The Seward Phoenix Log - News of the Eastern Kenai Peninsula since 1966

By Heidi Zemach
For The LOG 

Mount Marathon is in their blood


Heidi Zemach | For the LOG

Michael Marshall, 16, sprints down Jefferson Street, on the way to his second-place finish in the Junior Race.

You can see how tough these youngsters are by the serious, pained look of determination on their faces and the mud coating their bodies as they come off the mountain and race down Jefferson Street toward the finish line. The Seward area runners practically live in the shadow of Mount Marathon. The race is in their blood.

Below, parents hold their breath, cross their fingers or silently pray as they wait for their children to return unharmed. They’re so relieved and proud of them when it’s done.

“I was going to put my hands up in the air but I didn’t,” said freckle-faced red-headed Tali Novakovich of Anchorage after arriving at the finish line to hugs and kisses. The smallest, youngest racer celebrated her seventh birthday by racing this year, along with siblings Liz and Josh. Was it fun? Tali nods vigorously, “It was super hard!” The hardest part, she said, was running to the finish line. “Because I was running super-fast – really, really fast!”

“I’m so proud of her that she finished the whole thing smiling. She loved it,” said her mother Tiffanie Novakovich. “Safety was our number one concern. So yes, it was awesome to see her keep moving hard and keep running fast,” said her father Matt Novakovich, the 2012 Mens Race champion. Tali’s father took her up the mountain seven or eight times before the race, and a few people were stationed at the most challenging places to make sure she made it through safely. Still, the rain concerned them, Matt said.

“Not every seven year old should be doing the race,” said Jackie Marshall, who has trained young runners for years. Her 16-year-old son Michael, the second-place Boys finisher, began racing Mount Marathon at age seven, only after his parents took him up 10 times, and were confident in his abilities. “The greatest challenge for the smallest kids is finding a good hand hold on the rocks going up since their bodies are so small. But in the same breath I think they’re at an advantage because they’re just out there having fun and kind of getting into it.”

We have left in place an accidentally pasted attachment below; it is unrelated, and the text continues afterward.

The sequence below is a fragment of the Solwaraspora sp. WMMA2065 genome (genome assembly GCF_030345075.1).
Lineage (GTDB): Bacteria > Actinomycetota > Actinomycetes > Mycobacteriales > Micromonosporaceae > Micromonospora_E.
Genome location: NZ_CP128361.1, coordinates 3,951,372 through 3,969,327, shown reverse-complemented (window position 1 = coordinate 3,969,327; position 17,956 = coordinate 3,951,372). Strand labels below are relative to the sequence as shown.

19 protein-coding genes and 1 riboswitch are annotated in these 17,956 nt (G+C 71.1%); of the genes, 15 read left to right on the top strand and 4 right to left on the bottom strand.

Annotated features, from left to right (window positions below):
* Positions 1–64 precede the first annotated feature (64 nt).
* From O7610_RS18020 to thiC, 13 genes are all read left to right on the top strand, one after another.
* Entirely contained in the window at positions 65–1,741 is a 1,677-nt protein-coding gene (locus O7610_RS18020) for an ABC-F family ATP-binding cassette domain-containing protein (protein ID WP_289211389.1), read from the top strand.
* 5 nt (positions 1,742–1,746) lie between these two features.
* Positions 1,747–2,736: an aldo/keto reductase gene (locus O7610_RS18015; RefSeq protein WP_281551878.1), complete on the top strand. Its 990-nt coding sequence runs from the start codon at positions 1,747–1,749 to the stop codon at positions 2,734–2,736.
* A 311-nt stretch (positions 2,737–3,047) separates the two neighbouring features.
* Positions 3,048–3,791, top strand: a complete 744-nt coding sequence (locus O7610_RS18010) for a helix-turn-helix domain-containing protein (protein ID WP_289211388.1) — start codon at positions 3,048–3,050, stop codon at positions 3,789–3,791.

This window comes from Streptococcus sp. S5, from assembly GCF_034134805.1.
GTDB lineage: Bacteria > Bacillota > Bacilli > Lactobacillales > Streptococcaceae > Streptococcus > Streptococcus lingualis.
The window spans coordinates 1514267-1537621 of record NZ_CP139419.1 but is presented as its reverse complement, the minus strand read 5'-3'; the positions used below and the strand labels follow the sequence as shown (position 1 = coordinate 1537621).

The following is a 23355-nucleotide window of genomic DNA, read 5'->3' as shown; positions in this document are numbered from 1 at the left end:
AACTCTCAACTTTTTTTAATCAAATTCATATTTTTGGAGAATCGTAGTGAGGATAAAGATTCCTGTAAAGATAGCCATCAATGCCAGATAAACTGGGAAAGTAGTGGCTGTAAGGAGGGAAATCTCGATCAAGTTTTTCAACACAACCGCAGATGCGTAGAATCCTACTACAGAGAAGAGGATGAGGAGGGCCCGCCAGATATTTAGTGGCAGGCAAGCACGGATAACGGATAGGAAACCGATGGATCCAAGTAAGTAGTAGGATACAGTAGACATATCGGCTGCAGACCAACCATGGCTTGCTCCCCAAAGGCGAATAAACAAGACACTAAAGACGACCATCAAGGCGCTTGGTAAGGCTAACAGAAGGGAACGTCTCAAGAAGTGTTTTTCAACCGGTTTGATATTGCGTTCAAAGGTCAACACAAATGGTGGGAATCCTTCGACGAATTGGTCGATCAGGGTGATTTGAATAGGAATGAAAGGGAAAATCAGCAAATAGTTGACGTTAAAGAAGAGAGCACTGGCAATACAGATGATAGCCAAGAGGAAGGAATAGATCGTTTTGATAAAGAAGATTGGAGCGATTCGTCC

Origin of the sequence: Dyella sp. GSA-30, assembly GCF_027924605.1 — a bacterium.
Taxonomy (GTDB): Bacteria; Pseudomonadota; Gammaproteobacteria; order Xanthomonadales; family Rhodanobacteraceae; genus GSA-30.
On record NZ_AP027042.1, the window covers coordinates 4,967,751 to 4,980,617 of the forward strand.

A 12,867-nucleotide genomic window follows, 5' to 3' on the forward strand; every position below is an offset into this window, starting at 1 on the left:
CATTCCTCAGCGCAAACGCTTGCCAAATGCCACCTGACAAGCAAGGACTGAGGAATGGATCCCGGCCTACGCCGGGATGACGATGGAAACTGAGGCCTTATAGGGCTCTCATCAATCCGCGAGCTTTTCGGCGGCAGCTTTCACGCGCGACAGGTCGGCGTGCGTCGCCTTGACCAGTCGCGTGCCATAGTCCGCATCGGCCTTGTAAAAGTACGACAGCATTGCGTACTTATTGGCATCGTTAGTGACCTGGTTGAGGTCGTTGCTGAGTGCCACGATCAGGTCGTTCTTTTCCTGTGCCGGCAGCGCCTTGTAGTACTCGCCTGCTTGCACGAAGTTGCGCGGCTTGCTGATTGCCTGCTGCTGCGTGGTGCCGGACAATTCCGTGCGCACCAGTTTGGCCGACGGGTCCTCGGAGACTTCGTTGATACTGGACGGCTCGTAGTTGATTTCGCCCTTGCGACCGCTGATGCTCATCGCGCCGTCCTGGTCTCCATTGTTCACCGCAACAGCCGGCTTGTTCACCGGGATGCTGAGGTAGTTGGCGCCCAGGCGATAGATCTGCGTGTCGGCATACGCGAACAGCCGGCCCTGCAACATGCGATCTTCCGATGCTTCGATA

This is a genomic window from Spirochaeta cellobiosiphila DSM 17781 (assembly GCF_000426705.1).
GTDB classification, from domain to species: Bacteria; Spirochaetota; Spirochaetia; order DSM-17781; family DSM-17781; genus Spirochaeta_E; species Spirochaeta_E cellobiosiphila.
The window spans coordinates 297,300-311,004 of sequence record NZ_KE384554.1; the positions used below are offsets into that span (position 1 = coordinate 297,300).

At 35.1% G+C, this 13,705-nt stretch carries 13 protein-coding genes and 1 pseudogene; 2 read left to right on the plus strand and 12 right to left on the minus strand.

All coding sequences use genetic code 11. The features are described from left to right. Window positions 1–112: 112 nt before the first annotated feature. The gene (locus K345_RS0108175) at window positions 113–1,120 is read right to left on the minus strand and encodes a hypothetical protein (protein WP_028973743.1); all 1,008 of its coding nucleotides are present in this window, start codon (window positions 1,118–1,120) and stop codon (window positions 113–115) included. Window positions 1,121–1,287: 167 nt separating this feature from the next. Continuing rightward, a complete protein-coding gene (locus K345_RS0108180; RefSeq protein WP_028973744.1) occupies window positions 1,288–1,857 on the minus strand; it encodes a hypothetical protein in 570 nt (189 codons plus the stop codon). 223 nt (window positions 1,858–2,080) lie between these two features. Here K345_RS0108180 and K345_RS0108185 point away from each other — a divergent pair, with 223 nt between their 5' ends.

Lyon Kopsack, a determined 17 year old from Palmer, handily took first place this year well ahead of his friend and rival Michael. “I knew I was in good shape. That’s what I do all summer,” said Marshall, whose father Dan Marshall is his track and cross-country coach at Seward High School. “But I knew Lyon has been training super hard and really wanted it.”

This summer Michael is focused on his cross-country running but he also attended a basketball camp and open gyms. Marshall runs early in the mornings before work or in the evenings when it’s peaceful on the trails. It’s difficult to balance training for the race along with all the sports he loves while also working at the Fish House, he said.

After the hot June weather the race conditions took him by surprise. “It was so slippery. I was all over the place, trying to grab onto everything I could – the trees or anything else I could find.” Marshall wore a jersey and arm sleeves but still felt the cold. He loved the descent, however.

“Lyon was (already) way, way ahead of me. I felt really good because I looked behind me and there was nobody there. I only have one year left of the junior race, and I was hearing everybody calling my name, so I just tried to enjoy it and savor it.”

Heidi Zemach | For the LOG

Heidi Zemach | For The LOG Tali Novakovich, 7, of Anchorage, celebrates her birthday victory with some oranges after finishing the race.

Paul Butera of Anchorage was almost a minute behind, finishing third to Marshall’s 30 minutes 32 seconds. Nicholas Zweifel, Tannen Berry and Michael Moore were the next top finishers for local boys, coming in at 10th, 12th and 13th respectively.

Fleet-footed Girls junior champion Allison Ostrander of Soldotna, 16, finished first in the girls division and sixth overall completing the course in 31 minutes 40 seconds for her fifth consecutive win. Ostrander was followed by Palmer’s Kopsack sisters, Alyson and Jocelyn, in second and third place for the girls division. Isabel Barnwell, a 17 year old SHS Seahawks team swimmer, finished ninth in the girls division of the Junior Race leading the field of local girls. Ruby Lindquist, of Moose Pass, and Meret Beutler, of Seward, followed her.


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